we have a policy we are attaching to roles that's ensuring the ec2 provisioner has included the required tags defined by our finance department. sample here

I can picture an engineer getting frustrated when each time he tries to spin up an EC2 instance it's immediately shut down because he forgot to include required tags and hit a DENY in the iam policy, but he has no way of knowing.

I was hoping for a custom error description return by the api. It doesn't have to be iam, if there's a benefit to instead use lambda fired off the cloudwatch runinstances event, I'm open to that as well.

What can we do to inform the engineer his instance was shutdown due to missing required tags?

Would love to hear your suggestions!


AWS offers a base set of APIs. It's impossible to provide every feature that all users want, but using the base APIs anyone can build a service on top of AWS.

For example, instead of having your developers launch instances directly through AWS, you could have them use a custom interface (perhaps a page on an Intranet) where they can request certain services. This interface can then call AWS APIs on their behalf, including required elements, such as tags. It's like storage -- people don't write directly to the disk, they do it through their operating system.

If that's too low-level for you, an alternative is to use AWS CloudFormation, which launches services based upon a template. The template can collect the required information or automatically add it to instances when they are launched.

Then, throw in AWS Service Catalog and you can force users to launch services through CloudFormation templates. Service Catalog offers a list of services (effectively just CloudFormation templates) that users can launch -- even if the users don't have permission to launch the services themselves!

For example, let's say your developers do not have permission to create a an Amazon EC2 instance. You could provide a template via Service Catalog that launches an EC2 instance on their behalf but also enforces your standards, such as tagging, subnets, security groups, etc.

Bottom line: If you don't see something in AWS that specifically meets your needs, you can often build it on top of AWS either via your own code or via AWS Service Catalog.

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tl;dr The access denied message does include the condition it failed on.

The sample linked to provides an IAM policy to deny RunInstances if tags were not also included in the RunInstances api call. Resource level permissions were provided in March of 2017 allowing users to include tags in the RunInstances api call as well as allowing IAM to enforce ec2 resource level permissions, in this case, enforcing users to include required tags.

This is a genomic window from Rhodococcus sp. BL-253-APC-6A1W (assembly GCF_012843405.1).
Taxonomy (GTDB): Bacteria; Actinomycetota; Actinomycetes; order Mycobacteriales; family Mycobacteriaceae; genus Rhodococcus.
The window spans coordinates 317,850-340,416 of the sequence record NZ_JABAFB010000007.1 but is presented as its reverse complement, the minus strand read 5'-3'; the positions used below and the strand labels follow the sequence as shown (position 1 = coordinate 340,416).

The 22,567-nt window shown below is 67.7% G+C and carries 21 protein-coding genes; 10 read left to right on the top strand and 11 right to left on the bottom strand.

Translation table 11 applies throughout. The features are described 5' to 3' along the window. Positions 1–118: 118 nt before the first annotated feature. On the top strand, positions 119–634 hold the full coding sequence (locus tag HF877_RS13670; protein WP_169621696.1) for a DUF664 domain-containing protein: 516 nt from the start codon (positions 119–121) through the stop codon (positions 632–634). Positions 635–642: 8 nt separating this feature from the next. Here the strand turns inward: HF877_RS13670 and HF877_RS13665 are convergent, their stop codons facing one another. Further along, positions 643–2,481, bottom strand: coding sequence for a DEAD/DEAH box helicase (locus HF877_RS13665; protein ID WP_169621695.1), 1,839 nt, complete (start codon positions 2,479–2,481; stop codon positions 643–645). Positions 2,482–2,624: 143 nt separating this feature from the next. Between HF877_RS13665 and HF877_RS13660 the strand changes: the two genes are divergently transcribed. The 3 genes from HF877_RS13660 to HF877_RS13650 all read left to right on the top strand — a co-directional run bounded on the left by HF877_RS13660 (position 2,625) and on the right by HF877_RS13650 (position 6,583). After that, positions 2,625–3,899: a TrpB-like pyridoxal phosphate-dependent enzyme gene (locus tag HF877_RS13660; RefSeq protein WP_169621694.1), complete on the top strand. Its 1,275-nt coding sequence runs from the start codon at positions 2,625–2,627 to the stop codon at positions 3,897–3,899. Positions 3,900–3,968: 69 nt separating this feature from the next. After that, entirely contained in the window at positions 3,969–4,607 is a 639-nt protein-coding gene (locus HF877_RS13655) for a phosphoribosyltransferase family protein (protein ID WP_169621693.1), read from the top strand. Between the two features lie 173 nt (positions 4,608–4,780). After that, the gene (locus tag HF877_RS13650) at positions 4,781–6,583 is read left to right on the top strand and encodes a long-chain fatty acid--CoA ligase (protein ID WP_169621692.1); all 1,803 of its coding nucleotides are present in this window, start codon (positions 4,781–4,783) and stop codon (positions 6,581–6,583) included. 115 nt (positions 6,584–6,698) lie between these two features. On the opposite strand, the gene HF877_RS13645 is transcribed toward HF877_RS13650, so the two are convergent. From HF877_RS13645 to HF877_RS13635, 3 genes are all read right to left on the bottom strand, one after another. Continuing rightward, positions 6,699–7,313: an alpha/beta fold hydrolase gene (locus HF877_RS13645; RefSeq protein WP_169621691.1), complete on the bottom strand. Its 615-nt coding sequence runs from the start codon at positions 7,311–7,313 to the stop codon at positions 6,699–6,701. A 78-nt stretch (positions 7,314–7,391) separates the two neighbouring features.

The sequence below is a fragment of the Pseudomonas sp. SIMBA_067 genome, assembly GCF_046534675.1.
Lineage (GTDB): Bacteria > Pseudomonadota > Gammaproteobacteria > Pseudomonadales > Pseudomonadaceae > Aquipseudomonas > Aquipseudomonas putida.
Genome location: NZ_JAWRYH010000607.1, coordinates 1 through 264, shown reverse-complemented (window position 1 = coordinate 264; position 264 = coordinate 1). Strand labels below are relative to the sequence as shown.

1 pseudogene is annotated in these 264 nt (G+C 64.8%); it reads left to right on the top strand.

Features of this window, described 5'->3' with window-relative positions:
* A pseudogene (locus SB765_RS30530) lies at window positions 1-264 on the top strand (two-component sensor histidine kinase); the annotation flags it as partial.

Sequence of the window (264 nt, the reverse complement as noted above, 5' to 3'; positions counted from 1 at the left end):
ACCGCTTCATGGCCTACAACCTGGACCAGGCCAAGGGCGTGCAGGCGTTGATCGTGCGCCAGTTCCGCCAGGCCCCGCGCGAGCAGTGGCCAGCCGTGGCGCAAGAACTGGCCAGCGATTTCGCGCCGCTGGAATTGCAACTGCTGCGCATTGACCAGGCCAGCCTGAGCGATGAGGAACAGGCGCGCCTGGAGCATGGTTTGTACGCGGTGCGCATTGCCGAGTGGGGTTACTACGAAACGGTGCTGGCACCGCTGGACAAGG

Prior to March 2017, two api calls were required to create tags:

  1. ec2 run-instances --image-id ami-6df1e514 --count 1 --instance-type t2.micro --subnet-id subnet-e25e29bb

  2. ec2-create-tags <instanceid> --tag "Name=<value>" --tag "App=<value>" --tag "AppOwner=<value>" --tag "Environment=<value>"

After implementing this iam policy the workflow above would DENY on step 1.

Here’s the new workflow for provisioning an EC2 instance which includes tags:

  1. ec2 run-instances --image-id ami-6df1e514 --count 1 --instance-type t2.micro --subnet-id subnet-e25e29bb --tag-specifications 'ResourceType=instance,Tags=[{Key=name,Value=required_tag_name_value},{Key=App,Value=required_tag_app_value},{Key=AppOwner,Value=required_tag_appowner_value},{Key=Environment,Value=required_tag_env_value}]'

Based on the sample iam policy linked to, if the user does not include the required tags, the returned error message is encoded and is displayed to the user as such:

An error occurred (UnauthorizedOperation) when calling the RunInstances operation: You are not authorized to perform this operation. Encoded authorization failure message: zGetZzIIedikZSAbE4YGEGhy1ytjrXD8Ak-hr1UJvDkKW7wzDu27ZS0NfMGaOUBQGO1I3b3v6Us8BXO-41973SckcmEH17019Sheua16dmrTPYHYymw9pftYope_jmR6MgsvH1bMP0FE_gHnEvaJCIMNukOo-utK....

If the user's iam policy also includes the sts:DecodeAuthorizationMessage, they can decode the message with the following:

aws sts decode-authorization-message --encoded-message <encoded message here>

{ "DecodedMessage": "{\"allowed\":false,\"explicitDeny\":true,\"matchedStatements\":{\"items\":[{\"statementId\":\"\",\"effect\":\"DENY\",\"principals\":{\"items\":[{\"value\":\"AROAJVNFHTEF6I2STOU\"}]},\"principalGroups\":{\"items\":[]},\"actions\":{\"items\":[{\"value\":\"ec2:RunInstances\"}]},\"resources\":{\"items\":[{\"value\":\"arn:aws:ec2:::instance/\"}]},\"conditions\":{\"items\":[{\"key\":\"aws:RequestTag/AppOwner\",\"values\":{\"items\":[{\"value\":\"true\"}]}}]}}]},\"failures\":{\"items\":[]},\"context\":{\"principal\":{\"id\":\"AROAJVNFHTEF6I2STOU-CLI-session-1501883988\",\"arn\":\"arn:aws:sts:::assumed-role/_test_require_tags/AWS-CLI-session-1501883988\"},\"action\":\"ec2:RunInstances\",\"resource\":\"arn:aws:ec2:us-west-2::instance/\",\"conditions\":{\"items\":[{\"key\":\"ec2:Tenancy\",\"values\":{\"items\":[{\"value\":\"default\"}]}},{\"key\":\"ec2:AvailabilityZone\",\"values\":{\"items\":[{\"value\":\"us-west-2c\"}]}},{\"key\":\"ec2:Region\",\"values\":{\"items\":[{\"value\":\"us-west-2\"}]}},{\"key\":\"ec2:ebsOptimized\",\"values\":{\"items\":[{\"value\":\"false\"}]}},{\"key\":\"ec2:InstanceType\",\"values\":{\"items\":[{\"value\":\"t2.micro\"}]}},{\"key\":\"ec2:RootDeviceType\",\"values\":{\"items\":[{\"value\":\"ebs\"}]}}]}}}" }

While a little difficult to read, we can see which condition the RunInstance calls failed on:


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